23946_000_007Answers are intended for help and perspective, not as pronouncements of Church doctrine.
My brother isolates himself from the rest of the family. He spends most of his time with friends, and he never goes to church with us. How can I reach out to him?
Respect the agency of others. Forcing them to follow the gospel path is what Lucifer proposed in the premortal world.
Loving acts of service can build bridges that will allow for the return of one who is lost.
Show through your actions and attitude that living the gospel makes you happy.
Be prayerful but be patient. It takes time to change.
Involve every member in family activities. The choice not to go to church shouldn’t be a choice not to be part of the family.
Behind this question lies the fundamental issue of agency. Sometimes when our loved ones stray from the gospel and the family, we feel so concerned that we may want to pressure or even force them to return. But this is not only impossible; it is contrary to the Lord’s plan.
When we try to compel someone to return to the gospel path, we are using the strategy Lucifer proposed in the premortal world to “redeem all mankind, that one soul shall not be lost” (Moses 4:1). Agency may seem like a difficult principle because it allows for bad choices and for grief and pain. But forced obedience can never build a godlike character; only obedience freely chosen can lead to eternal life.
Understanding the need for agency, however, does not mean there is nothing we can do to try to bring back a lost brother or sister. The parables of the lost sheep, the lost coin, and the prodigal son suggest there is much we can do (see Luke 15). First and always, we must love those who stray. We must love them enough to serve them selflessly and to reach out to them even when they withdraw from us. Selfless acts of love given freely can build bridges between straying souls and other family members.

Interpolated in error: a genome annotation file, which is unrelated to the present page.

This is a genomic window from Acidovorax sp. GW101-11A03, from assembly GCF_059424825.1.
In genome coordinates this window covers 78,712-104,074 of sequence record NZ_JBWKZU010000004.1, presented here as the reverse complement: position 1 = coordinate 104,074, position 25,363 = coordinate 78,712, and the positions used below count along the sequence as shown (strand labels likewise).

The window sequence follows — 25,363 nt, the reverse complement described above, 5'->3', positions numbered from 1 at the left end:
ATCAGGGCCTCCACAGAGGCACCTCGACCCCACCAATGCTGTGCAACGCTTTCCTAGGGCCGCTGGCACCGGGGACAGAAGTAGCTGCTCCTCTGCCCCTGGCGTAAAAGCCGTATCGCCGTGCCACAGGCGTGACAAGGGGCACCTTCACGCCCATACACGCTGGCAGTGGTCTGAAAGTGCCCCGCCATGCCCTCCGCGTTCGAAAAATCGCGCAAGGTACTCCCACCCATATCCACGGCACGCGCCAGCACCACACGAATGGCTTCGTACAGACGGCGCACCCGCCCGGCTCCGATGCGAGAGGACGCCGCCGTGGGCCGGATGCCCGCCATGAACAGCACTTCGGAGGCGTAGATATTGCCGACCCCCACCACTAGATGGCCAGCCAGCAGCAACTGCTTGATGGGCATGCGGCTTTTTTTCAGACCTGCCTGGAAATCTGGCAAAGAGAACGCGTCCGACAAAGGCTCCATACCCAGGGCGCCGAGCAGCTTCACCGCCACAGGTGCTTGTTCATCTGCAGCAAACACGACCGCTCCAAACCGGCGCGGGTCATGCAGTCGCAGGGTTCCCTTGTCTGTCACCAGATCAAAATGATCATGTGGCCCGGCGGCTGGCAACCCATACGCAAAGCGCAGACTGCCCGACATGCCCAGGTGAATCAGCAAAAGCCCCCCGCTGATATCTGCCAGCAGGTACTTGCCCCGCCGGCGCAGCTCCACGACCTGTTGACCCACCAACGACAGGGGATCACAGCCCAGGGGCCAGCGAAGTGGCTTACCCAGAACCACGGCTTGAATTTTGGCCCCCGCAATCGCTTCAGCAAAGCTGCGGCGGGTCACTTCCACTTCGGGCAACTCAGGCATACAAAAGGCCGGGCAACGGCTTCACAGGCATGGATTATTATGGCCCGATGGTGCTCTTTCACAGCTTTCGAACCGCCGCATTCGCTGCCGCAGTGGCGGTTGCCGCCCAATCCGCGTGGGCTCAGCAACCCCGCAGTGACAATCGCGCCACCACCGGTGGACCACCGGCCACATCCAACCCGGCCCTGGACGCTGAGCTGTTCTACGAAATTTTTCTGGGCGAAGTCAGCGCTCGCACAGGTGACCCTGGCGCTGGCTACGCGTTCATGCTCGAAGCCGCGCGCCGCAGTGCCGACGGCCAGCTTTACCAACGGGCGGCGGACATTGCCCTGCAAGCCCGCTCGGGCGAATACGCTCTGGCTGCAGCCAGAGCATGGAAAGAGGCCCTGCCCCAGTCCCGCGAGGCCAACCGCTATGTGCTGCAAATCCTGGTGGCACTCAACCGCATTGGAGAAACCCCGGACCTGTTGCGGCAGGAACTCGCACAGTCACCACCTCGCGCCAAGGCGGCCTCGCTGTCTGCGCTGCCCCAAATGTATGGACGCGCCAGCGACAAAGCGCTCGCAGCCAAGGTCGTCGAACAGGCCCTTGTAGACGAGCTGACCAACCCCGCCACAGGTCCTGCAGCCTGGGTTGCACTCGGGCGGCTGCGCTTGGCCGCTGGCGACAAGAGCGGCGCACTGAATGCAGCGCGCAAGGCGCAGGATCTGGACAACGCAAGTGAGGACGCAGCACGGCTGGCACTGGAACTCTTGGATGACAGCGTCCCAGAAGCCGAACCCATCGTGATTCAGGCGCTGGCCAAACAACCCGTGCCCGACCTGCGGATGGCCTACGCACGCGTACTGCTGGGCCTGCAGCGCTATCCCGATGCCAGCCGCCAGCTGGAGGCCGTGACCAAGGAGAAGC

Sometimes, like the prodigal son, those who have turned away from the gospel and their families eventually wish for a way back, but they don’t know quite how to go about it. If you are patient and nonjudgmental, your love can be a bridge.
Don’t be afraid to bear your testimony, but don’t bear it in a condescending or accusing way. Be sensitive to the Spirit and, when appropriate, share your feelings about the gospel, the Church, and your family. Show through your actions and attitude that living the gospel makes you happy.
Sometimes, though, a brother or sister may reject anything you say about the gospel. At these times all you can do is love him or her and make it clear that the choice not to go to church isn’t a choice not to be involved with the family. Try to include your brother or sister in family activities that would make him or her feel welcome and valued. Remember that your brother or sister is a child of God and that Heavenly Father is doing everything He can to bring all of His children back into His presence.